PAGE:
--art + architecture + design--
From red light to... red paint, Amsterdam is cleaning up its infamous prostitution districts by giving it back to artists. Art installations and avant garde gowns now hang in windows formerly occupied by "working girls."
To fight organized crime and clean up Amsterdam's center, authorities have set sights on halving the number of brothels and marijuana selling coffee shops, which have been a major pull for tourists to the city, and limit prostitution only to certain areas. Recently the government took measures one step further in their fight against forced prostitution and human trafficking by way of registration requirements for prostitutes and stricter permit rules for brothels, escort agencies and massage salons.
But while the prostitutes' union was less enthusiastic about artists taking over their turf, a spokeswoman for the union said that prostitutes and artists are used to living side by side.
"Prostitutes and artists can live together, like they did in Paris in the 19th century," said Metje Blaak, spokeswoman for the Rode Draad union, although she added that she did not want to see artists taking over the district.
Prostitutes and their experiences have often inspired artists, including 19th century French painter Henri de Toulouse-Lautrec, who used Parisian prostitutes as models for his posters and paintings.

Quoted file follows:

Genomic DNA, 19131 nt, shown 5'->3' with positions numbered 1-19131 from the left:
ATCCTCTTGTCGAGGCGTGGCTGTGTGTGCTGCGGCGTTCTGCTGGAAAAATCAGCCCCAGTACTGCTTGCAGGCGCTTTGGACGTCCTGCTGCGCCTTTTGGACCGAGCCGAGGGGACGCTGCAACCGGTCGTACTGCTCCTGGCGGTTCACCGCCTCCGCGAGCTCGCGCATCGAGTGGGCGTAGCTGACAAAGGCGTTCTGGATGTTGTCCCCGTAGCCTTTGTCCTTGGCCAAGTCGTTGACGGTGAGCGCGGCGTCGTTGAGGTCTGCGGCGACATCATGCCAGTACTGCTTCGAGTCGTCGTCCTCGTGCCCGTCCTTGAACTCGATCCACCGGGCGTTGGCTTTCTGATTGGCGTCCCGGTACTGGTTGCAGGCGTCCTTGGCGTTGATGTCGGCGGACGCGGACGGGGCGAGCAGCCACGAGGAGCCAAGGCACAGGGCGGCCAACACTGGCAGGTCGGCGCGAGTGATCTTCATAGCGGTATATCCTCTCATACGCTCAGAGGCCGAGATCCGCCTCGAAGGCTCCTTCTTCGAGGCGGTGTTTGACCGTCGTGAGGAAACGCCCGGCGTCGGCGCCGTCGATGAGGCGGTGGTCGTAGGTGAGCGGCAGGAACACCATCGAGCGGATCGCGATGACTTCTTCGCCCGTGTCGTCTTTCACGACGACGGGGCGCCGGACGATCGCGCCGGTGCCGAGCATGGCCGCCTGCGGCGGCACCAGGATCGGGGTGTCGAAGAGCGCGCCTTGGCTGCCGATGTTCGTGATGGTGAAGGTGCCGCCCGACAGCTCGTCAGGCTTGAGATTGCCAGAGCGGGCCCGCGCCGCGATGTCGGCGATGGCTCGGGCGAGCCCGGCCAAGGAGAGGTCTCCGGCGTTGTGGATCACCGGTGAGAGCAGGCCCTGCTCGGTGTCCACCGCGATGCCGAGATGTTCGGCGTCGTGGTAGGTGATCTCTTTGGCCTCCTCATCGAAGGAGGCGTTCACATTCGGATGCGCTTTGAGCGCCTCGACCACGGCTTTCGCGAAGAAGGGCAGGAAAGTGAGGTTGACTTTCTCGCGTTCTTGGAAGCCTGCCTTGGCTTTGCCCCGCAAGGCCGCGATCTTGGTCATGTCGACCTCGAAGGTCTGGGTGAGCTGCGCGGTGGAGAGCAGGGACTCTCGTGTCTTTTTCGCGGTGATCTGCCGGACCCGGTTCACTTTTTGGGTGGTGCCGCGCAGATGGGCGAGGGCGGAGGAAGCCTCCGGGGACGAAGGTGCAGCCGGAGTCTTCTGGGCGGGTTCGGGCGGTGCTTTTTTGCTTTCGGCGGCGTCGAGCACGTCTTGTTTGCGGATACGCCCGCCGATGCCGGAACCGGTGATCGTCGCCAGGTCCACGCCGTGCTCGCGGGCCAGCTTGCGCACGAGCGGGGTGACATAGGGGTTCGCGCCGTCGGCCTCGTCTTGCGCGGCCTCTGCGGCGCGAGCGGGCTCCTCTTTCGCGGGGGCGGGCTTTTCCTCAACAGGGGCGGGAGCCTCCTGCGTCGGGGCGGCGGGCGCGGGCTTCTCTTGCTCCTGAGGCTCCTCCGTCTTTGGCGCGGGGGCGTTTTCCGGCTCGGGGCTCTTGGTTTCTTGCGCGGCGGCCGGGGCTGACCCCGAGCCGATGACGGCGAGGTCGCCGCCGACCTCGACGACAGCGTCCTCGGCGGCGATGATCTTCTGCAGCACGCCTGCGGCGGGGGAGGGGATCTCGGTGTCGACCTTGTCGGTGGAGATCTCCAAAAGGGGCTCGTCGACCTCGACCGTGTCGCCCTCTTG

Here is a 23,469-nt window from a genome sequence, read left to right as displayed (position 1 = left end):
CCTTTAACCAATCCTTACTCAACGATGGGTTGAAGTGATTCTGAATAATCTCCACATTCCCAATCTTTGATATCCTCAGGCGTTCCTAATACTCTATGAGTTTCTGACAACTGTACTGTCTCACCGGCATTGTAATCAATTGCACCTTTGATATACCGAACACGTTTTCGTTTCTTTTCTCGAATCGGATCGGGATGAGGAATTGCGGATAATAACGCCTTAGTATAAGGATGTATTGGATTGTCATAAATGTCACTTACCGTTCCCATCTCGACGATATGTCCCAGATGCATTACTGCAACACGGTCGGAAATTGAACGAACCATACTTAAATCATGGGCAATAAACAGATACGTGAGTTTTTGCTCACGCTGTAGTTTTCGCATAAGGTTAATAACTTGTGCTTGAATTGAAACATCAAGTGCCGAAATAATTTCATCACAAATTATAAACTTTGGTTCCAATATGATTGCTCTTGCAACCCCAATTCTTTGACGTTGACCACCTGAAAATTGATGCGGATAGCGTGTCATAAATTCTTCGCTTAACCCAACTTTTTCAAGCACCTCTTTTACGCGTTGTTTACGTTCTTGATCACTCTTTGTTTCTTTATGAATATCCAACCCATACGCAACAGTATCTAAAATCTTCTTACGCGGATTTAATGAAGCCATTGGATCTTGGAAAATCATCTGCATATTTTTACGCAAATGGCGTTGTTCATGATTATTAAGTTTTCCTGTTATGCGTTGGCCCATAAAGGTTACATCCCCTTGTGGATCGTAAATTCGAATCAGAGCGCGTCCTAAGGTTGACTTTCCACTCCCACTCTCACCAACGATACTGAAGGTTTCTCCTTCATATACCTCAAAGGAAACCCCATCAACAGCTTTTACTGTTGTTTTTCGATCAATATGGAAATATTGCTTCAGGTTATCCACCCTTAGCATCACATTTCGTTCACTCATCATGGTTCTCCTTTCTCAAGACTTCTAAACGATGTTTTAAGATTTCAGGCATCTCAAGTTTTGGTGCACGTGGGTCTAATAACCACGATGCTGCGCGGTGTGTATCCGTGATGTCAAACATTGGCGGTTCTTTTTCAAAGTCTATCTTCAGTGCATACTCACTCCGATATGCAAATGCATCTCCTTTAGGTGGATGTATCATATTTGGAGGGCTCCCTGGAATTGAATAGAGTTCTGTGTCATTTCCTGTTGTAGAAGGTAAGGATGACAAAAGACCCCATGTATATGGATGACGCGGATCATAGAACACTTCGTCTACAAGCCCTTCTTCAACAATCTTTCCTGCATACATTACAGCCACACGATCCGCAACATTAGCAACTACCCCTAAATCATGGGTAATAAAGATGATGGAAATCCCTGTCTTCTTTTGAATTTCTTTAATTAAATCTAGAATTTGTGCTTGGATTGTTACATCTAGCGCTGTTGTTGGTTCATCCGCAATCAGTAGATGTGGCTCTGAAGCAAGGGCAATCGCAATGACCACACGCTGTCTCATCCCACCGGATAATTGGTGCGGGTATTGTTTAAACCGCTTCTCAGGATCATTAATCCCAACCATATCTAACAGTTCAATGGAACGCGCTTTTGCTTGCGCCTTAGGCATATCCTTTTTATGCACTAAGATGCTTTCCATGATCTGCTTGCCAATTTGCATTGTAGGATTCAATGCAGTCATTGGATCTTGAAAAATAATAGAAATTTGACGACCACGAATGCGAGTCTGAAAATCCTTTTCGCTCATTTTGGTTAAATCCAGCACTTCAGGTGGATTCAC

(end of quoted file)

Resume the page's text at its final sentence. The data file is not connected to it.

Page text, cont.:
In the mid-1970s, Serbian artist Marina Abramovic exchanged roles with a prostitute in Amsterdam for a few hours and recorded both her experience and the experience of the prostitute for a photo exhibition.
The Red Artists-In-Residency (Red AIR) project provides Dutch and international artists with a space to work on projects exploring the role of art in areas undergoing urban transformation.
Individual projects include turning a former prostitute's room into a public library, displaying photos of modern architecture in the window of another, and creating posters and badges with provocative statements such as 'I Revolt'.
Red AIR, which is curated by Angela Serino, plans a final exhibition in the second half of this year and is part of the city's Redlight concept -- a program aimed at diversifying the district, which has also included the fashion and a jewelry design project.
There is something very inspiring about this transformation. Beyond basic gentrification, the city has created a fertile art center that gives birth to new ideas and celebrates human possibility and imagination. Using art as a conduit for transforming something so socially and spiritually bankrupt gets Amsterdam big nods, as a conscious culture move done right.